Browsing All posts tagged under »history«

British, Roman, or African? On race, ethnicity, and nationality

January 26, 2011

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The past was not full of homogeneous towns. People in the past were not uniform in their cultures, their sexualities, or their subjective experiences. If I have one goal in my teaching– one goal in my writing– it would be to get that point across, so that finding difference in past populations would be expected, […]

Roman Sex, Online and Broadcast

January 18, 2011

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“We end with pepper, and we’re going to begin with porn.” Now, that’s an eye-catching sentence. Or really, since this is a broadcast made available by BBC Radio, an ear-catching sentence. In 2010, the BBC collaborated with the British Museum to produce a history of humanity– through descriptions of 100 objects. The series is fabulous […]

Classical junk

November 20, 2010

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(with apologies to the popular revolt against the TSA…) 348 articles, and counting. And that’s just the English language press… Google News reports at least 74 articles in Italian and another 50 in French. That’s how much news coverage Italian Prime Minister Silvio Berlusconi has received for his decision to have a statue of Mars […]

Ötzi and his kin

August 28, 2010

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Science News and Discovery both have publicized a new theory about Ötzi, the famous “iceman” found in the Alps, published in Antiquity. Instead of dying alone after fleeing the person who shot an arrow in his shoulder, researchers now suggest that the body was found downhill from its original burial site, on a formal stone […]

Written in the bones: woman gladiator or upwardly mobile peasant?

July 4, 2010

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Or maybe not. The BBC headline blares Female ‘gladiator’ remains found in Herefordshire and the alarm in my head goes off. Are there weapons, are there any of the things specific to gladiators? well, no. So what’s the real story here? The lead: the archaeologists “have found the grave of a massive, muscular woman”. And […]

Egypt’s chief archaeologist: Tutankhamun “was actually well-developed”

July 1, 2010

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You have to think that Zahi Hawass will not want to be remembered for this quote, out of everything he has to say about Egyptian antiquities. But when the intersection between archaeology and sex becomes literally the intersection of archaeology and… sex, I am willing to bet that this is one thing Hawass says that […]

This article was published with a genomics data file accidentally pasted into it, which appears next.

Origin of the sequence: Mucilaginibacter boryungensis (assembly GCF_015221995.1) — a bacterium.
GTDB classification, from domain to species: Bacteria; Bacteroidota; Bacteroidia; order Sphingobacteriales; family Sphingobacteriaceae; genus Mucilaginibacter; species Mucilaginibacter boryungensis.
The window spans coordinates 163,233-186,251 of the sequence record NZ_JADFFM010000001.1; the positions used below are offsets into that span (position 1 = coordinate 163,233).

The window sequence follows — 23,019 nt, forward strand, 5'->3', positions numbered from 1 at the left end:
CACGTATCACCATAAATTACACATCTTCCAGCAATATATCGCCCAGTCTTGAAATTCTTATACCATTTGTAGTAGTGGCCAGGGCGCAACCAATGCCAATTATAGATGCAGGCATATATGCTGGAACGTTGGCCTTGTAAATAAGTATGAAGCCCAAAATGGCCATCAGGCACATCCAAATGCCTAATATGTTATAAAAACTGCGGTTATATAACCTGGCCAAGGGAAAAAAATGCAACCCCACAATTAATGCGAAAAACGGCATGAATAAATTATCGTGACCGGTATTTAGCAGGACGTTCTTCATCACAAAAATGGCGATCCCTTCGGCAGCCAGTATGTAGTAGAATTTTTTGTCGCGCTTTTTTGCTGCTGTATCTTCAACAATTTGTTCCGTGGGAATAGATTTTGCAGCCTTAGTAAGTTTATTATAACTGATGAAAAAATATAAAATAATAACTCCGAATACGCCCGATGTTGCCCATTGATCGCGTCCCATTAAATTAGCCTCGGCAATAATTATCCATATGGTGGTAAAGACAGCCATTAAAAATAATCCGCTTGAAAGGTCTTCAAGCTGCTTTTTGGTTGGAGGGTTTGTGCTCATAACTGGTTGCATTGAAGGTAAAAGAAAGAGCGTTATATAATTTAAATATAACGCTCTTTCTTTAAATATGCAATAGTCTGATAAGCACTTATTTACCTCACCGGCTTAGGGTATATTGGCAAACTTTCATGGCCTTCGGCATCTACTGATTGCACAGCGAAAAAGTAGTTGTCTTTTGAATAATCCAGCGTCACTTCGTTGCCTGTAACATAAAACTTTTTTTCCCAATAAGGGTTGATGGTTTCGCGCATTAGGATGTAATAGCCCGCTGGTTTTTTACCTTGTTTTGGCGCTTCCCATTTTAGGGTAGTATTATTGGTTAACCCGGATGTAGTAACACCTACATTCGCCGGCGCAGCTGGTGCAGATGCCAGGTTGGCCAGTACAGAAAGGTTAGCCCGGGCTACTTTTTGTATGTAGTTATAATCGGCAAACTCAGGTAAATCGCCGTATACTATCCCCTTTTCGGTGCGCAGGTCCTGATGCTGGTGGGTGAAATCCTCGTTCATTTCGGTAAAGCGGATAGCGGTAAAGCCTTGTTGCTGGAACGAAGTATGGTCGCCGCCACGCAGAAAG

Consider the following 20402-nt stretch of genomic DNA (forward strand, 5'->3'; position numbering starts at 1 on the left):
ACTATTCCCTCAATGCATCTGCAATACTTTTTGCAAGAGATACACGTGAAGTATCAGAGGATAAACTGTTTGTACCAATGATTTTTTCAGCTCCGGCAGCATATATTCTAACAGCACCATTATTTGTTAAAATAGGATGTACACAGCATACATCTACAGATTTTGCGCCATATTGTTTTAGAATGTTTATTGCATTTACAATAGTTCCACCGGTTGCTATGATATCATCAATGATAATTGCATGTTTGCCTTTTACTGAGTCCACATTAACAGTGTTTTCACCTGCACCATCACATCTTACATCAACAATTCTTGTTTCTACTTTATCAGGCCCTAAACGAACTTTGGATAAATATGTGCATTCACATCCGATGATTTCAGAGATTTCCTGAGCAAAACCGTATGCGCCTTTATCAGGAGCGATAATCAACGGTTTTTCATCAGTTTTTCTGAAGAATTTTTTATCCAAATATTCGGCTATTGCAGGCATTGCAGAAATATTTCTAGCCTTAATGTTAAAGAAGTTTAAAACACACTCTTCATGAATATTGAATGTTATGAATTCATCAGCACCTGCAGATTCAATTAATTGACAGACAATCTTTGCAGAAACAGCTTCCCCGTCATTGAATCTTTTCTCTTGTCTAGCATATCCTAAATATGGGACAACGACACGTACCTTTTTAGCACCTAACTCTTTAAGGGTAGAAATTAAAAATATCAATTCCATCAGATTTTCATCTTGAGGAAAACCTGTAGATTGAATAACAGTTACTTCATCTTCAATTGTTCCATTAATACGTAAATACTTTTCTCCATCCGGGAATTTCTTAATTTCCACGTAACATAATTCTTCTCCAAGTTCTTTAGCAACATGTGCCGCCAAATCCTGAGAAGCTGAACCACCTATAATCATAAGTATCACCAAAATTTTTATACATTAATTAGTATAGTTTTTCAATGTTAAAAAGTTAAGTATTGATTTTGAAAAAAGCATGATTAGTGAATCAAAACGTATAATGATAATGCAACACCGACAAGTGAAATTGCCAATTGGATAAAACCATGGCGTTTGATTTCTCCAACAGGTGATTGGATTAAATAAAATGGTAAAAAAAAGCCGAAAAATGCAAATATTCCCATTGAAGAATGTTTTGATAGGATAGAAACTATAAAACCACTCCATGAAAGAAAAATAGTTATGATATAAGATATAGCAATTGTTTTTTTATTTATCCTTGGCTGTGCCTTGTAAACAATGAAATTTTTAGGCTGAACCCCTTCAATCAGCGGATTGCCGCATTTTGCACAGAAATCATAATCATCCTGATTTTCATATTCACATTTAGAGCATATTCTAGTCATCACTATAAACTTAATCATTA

Are dead babies good evidence for a Roman brothel?

June 25, 2010

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That’s the question raised by a BBC story about analyses of materials from an almost century-old excavation at a Roman villa in the Thames Valley. The data: remains of 97 infants, all of whom died close to birth. The coincidence suggests deliberate killing of newborn babies. Archaeologist Dr Jill Eyers said: “The only explanation you […]

“Lady Di of the 10th century?”: Poor Eadgyth!

June 17, 2010

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“She was a beautiful English princess who married one of Europe’s most powerful monarchs and dazzled subjects with her charity and charm.” Thus did AP reporter Raphael G. Satter start a widely-reproduced story in January that the LA Daily News headline writer reduced to “Lady Di of the 10th Century“.  (The Huffington Post more soberly […]

Orkney Venus or Westray Wifie: The power of sexual archetypes

June 16, 2010

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The daily Scotsman reported on June 15 that “The Orkney Venus has been named in a shortlist of three for the Best Archaeological Discovery category in the 2010 biannual British Archaeological Awards”. The find is truly important: the object under consideration is almost unprecedented in Neolithic archaeology of Great Britain, and is visually striking, as […]

Gladiators, sex, and gender

June 8, 2010

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Every so often, an archaeological find helps clarify why it is critical that we ask questions about the differences among people of the same biological sex, and reminds us that an archaeology of sex and gender has to be as much concerned about men as women. The spectacular cemetery in York, England, that has been […]